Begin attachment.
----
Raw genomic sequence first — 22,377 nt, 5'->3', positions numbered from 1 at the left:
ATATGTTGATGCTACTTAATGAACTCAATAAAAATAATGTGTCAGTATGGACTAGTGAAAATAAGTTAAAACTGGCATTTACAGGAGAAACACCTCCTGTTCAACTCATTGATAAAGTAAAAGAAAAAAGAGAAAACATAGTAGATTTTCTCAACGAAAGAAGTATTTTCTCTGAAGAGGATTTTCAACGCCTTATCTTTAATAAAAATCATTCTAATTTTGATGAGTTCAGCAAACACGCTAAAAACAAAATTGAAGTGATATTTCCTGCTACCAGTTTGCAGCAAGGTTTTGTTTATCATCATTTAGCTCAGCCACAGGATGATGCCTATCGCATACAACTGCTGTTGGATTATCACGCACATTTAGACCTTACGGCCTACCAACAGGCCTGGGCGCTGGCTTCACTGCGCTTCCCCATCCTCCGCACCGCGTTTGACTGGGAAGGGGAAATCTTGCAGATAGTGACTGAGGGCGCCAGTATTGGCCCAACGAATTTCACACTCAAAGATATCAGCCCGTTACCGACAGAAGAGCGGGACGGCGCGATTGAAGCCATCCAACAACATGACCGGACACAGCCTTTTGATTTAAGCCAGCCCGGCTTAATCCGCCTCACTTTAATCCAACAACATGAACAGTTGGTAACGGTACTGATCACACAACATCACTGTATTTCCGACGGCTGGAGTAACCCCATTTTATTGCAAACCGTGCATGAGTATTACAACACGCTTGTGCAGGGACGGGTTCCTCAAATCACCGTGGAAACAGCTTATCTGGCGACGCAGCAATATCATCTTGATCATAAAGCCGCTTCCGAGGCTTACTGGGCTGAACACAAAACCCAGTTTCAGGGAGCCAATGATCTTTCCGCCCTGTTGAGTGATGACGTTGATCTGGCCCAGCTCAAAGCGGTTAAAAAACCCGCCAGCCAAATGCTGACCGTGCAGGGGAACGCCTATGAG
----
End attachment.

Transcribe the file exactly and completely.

Raw genomic sequence first — 22,377 nt, 5'->3', positions numbered from 1 at the left:
ATATGTTGATGCTACTTAATGAACTCAATAAAAATAATGTGTCAGTATGGACTAGTGAAAATAAGTTAAAACTGGCATTTACAGGAGAAACACCTCCTGTTCAACTCATTGATAAAGTAAAAGAAAAAAGAGAAAACATAGTAGATTTTCTCAACGAAAGAAGTATTTTCTCTGAAGAGGATTTTCAACGCCTTATCTTTAATAAAAATCATTCTAATTTTGATGAGTTCAGCAAACACGCTAAAAACAAAATTGAAGTGATATTTCCTGCTACCAGTTTGCAGCAAGGTTTTGTTTATCATCATTTAGCTCAGCCACAGGATGATGCCTATCGCATACAACTGCTGTTGGATTATCACGCACATTTAGACCTTACGGCCTACCAACAGGCCTGGGCGCTGGCTTCACTGCGCTTCCCCATCCTCCGCACCGCGTTTGACTGGGAAGGGGAAATCTTGCAGATAGTGACTGAGGGCGCCAGTATTGGCCCAACGAATTTCACACTCAAAGATATCAGCCCGTTACCGACAGAAGAGCGGGACGGCGCGATTGAAGCCATCCAACAACATGACCGGACACAGCCTTTTGATTTAAGCCAGCCCGGCTTAATCCGCCTCACTTTAATCCAACAACATGAACAGTTGGTAACGGTACTGATCACACAACATCACTGTATTTCCGACGGCTGGAGTAACCCCATTTTATTGCAAACCGTGCATGAGTATTACAACACGCTTGTGCAGGGACGGGTTCCTCAAATCACCGTGGAAACAGCTTATCTGGCGACGCAGCAATATCATCTTGATCATAAAGCCGCTTCCGAGGCTTACTGGGCTGAACACAAAACCCAGTTTCAGGGAGCCAATGATCTTTCCGCCCTGTTGAGTGATGACGTTGATCTGGCCCAGCTCAAAGCGGTTAAAAAACCCGCCAGCCAAATGCTGACCGTGCAGGGGAACGCCTATGAG